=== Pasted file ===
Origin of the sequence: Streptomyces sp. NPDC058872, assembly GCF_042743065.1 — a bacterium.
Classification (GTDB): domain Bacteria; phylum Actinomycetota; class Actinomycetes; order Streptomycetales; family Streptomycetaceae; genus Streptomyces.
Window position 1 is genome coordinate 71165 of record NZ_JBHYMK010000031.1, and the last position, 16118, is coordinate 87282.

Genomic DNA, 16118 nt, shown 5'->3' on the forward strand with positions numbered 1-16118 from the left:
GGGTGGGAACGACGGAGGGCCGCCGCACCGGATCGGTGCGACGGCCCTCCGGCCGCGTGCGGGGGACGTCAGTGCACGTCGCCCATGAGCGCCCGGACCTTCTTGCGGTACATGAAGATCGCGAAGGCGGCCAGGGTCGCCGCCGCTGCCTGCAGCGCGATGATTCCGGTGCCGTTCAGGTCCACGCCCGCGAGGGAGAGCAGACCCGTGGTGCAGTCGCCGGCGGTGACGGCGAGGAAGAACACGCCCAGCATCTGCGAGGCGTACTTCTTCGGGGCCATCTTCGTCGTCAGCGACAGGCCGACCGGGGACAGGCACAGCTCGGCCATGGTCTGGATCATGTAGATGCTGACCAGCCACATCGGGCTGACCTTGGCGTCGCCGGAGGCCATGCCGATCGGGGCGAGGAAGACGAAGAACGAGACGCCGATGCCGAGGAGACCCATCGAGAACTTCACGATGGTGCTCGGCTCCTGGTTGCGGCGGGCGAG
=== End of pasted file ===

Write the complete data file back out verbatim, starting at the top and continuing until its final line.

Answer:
Origin of the sequence: Streptomyces sp. NPDC058872, assembly GCF_042743065.1 — a bacterium.
Classification (GTDB): domain Bacteria; phylum Actinomycetota; class Actinomycetes; order Streptomycetales; family Streptomycetaceae; genus Streptomyces.
Window position 1 is genome coordinate 71165 of record NZ_JBHYMK010000031.1, and the last position, 16118, is coordinate 87282.

Genomic DNA, 16118 nt, shown 5'->3' on the forward strand with positions numbered 1-16118 from the left:
GGGTGGGAACGACGGAGGGCCGCCGCACCGGATCGGTGCGACGGCCCTCCGGCCGCGTGCGGGGGACGTCAGTGCACGTCGCCCATGAGCGCCCGGACCTTCTTGCGGTACATGAAGATCGCGAAGGCGGCCAGGGTCGCCGCCGCTGCCTGCAGCGCGATGATTCCGGTGCCGTTCAGGTCCACGCCCGCGAGGGAGAGCAGACCCGTGGTGCAGTCGCCGGCGGTGACGGCGAGGAAGAACACGCCCAGCATCTGCGAGGCGTACTTCTTCGGGGCCATCTTCGTCGTCAGCGACAGGCCGACCGGGGACAGGCACAGCTCGGCCATGGTCTGGATCATGTAGATGCTGACCAGCCACATCGGGCTGACCTTGGCGTCGCCGGAGGCCATGCCGATCGGGGCGAGGAAGACGAAGAACGAGACGCCGATGCCGAGGAGACCCATCGAGAACTTCACGATGGTGCTCGGCTCCTGGTTGCGGCGGGCGAG